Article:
"You said you had something to tell me," persisted Susan. She turned back to him and added plaintively, "Do you have to go back?"

"Back to the past from whence I came," Jeff said with a twinkle in his eye. "Or perhaps back to the future? That's the thing I had to tell you. Remember this: you have to create the future. If you don't, others will create it for you."

Susan closed her eyes and sighed heavily. "We tried that before, all of us. We created something. I'm just not sure it was worth the price."

"Oh, it was," replied Jeff. "Deep in your heart, you think so. Sheridan thought so. Delenn still thinks so, even after everything that's happened." He rubbed the back of his neck. "She needs your help now."

"I know," said Susan. She smiled crookedly at Jeff. "I was going to take the job. I just wanted to think about it a little before saying yes."

"Holding out for more money?" asked Jeff, grinning. "I warn you, the benefits are worse than EarthForce."

"I want a corner office," said Susan firmly. "With a view."

"You'll have to work that out with Delenn," said Jeff. "But I imagine it can be arranged." He gestured towards the bed. "Go back to sleep. You need your rest." He turned back towards the window. "I'll wait here a while. I want to watch the snow."

Susan leaned against him a moment, drinking in his scent and warmth. "All right," she said, barely concealing a yawn. "You'll be gone when I wake up, won't you?"

"Yes," he replied, watching her climb back into the bed and pull up the bedclothes. "But part of me will always be with you."

The morning light was bright and suffused with white reflections from snowdrifts down below. Newfallen snow coated the streets and buildings outside her window. Susan went to the window, and leaned her forehead against the chill glass. It had been quite a night, and it felt like she was nursing the worst hangover ever. The chimes of her com unit sounded, and she pulled her robe closed and went to the screen. The carefully neutral female voice announced an incoming communication from Minbar. Susan accepted the call, knowing who it was.

"Susan?" came the calm query. "I am sorry to call so early. It is difficult to find a time that is appropriate on both our worlds."

Susan almost groaned. As she'd suspected, the call was from Delenn, and she could already guess what it was about. "Hey," she said. "How are you holding up?" To her eyes, the Minbari woman looked pale and exhausted.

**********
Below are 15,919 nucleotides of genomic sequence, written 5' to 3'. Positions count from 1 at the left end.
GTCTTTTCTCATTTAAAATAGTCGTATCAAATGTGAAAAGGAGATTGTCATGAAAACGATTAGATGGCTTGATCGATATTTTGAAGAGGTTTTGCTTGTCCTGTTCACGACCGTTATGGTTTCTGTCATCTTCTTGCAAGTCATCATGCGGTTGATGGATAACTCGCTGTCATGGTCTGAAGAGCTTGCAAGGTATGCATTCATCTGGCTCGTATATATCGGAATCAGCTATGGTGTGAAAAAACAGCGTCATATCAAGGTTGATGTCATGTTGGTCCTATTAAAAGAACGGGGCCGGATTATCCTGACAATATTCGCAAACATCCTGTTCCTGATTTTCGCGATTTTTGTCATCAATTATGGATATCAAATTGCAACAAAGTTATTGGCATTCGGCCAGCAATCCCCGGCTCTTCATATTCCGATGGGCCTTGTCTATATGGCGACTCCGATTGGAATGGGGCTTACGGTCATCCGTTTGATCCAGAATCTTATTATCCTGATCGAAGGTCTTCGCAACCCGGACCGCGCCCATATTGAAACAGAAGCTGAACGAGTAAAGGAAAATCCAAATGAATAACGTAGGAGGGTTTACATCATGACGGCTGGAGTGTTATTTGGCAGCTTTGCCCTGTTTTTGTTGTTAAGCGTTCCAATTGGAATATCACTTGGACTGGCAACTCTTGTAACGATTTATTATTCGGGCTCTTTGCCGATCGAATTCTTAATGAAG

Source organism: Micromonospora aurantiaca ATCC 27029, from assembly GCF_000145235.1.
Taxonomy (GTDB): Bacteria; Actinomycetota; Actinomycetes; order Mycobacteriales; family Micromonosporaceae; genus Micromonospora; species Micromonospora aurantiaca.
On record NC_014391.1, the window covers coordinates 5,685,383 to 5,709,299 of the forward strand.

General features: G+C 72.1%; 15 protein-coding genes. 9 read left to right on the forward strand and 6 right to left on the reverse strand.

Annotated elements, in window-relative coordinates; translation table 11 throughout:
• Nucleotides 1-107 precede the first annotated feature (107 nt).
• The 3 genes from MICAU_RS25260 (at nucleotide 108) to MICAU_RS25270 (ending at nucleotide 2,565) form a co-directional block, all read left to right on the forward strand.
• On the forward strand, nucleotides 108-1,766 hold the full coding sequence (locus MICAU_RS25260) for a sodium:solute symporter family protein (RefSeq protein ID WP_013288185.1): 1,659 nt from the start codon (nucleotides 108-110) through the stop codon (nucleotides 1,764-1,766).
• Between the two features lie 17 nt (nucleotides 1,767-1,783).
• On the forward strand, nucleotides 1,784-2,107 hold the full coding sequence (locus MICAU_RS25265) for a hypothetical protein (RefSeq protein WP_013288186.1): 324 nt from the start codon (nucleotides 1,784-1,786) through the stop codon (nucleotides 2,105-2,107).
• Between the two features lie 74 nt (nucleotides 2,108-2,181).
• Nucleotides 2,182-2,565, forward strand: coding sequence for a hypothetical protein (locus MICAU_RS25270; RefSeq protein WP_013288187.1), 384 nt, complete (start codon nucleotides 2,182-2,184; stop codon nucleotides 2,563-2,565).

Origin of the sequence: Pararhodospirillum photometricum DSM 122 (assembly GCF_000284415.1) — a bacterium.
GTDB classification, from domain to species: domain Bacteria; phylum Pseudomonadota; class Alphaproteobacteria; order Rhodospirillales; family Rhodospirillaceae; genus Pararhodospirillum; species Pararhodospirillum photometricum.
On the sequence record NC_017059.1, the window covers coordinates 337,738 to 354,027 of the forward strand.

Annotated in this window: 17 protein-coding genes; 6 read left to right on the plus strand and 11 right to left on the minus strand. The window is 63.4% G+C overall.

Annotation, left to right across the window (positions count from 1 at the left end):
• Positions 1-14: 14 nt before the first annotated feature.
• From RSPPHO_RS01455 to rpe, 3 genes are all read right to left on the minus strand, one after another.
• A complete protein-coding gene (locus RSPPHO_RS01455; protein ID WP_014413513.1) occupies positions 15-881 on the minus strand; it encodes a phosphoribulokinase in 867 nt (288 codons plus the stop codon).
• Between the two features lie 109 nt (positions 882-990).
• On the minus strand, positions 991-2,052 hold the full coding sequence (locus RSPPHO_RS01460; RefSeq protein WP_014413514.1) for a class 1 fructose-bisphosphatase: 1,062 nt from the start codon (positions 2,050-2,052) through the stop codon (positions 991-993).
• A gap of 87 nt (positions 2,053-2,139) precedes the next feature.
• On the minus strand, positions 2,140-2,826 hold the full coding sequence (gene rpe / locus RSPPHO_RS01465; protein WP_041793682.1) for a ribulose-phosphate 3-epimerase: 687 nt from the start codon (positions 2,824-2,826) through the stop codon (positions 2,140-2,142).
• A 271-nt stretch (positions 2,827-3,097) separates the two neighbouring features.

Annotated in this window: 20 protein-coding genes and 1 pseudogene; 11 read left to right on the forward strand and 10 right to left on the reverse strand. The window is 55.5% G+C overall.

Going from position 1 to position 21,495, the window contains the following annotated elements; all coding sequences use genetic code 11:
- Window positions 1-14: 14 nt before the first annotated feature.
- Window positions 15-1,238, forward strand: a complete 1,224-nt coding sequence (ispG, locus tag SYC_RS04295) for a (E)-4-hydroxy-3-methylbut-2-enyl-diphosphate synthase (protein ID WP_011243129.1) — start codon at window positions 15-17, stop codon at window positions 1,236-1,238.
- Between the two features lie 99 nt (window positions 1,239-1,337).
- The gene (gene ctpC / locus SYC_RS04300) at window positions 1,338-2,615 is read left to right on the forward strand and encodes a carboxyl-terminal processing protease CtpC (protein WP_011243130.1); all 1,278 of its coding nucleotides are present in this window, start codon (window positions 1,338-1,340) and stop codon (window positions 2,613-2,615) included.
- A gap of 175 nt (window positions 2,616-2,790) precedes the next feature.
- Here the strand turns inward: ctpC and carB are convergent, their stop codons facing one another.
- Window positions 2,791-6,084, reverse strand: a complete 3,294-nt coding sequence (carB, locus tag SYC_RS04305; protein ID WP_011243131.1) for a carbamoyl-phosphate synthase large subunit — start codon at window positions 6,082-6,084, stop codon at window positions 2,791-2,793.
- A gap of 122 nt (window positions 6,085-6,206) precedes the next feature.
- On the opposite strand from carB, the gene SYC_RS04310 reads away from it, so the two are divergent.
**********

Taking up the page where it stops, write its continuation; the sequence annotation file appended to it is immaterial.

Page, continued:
"I am fine," replied Delenn. "I know I promised not to hound you about the position...though why you used a reference to a canine companion animal I do not understand...but a situation has arisen here." She went on, an unusual hesitancy in her voice. "The Grey Council has put forth a candidate, a member of the Warrior caste. And the other members of the Alliance feel there should be some sort of open competition or election by majority vote. I have told them that John and I had already decided on his replacement..." Here Delenn's voice faltered to a stop.

"I know," said Susan gently. "No one can replace him." She smiled at her friend's drawn and anxious face. "But I'll do my best."

Relief shone in Delenn's eyes. "I will let them know the position has been filled."

Susan smiled. "It'll take me a while to close things out here, but I'll be there as soon as I can."

Delenn bowed her head slightly, "This makes me very happy, Susan. It is a great gift you offer, your time and your talent." A smile broke over her face as bright as the sunrise now flaring through Susan's window. "But I think your friendship is the greatest gift of all."

"Well," Susan started to reply, pausing as the church bells began to ring in the Old Town. The pulsing reverberations conveniently concealed the tremble in her voice. As the peals slowed and stopped, she cleared her throat and finished, "It is, after all, the season of giving." Shaking her head at Delenn, she said, "This won't be easy, you know. The Alliance may not accept my nomination and the Grey Council will certainly kick up a fuss. I'll have to work with your mostly Minbari staff and my Adronato is rusty at best. EarthForce will make me sign hundreds of non-disclosure agreements..." She broke off as she observed Delenn's struggle to keep from laughing, and then began to smile herself. In between bursts of shared laughter, Susan managed to blurt out, "God help us!"

Delenn interjected, "The Universe favors this project, Susan. I believe we have...What is the expression? We have its blessing."

Thinking back to her night-time visitors, Susan added, her heart full of gratitude, "That goes for every one of us."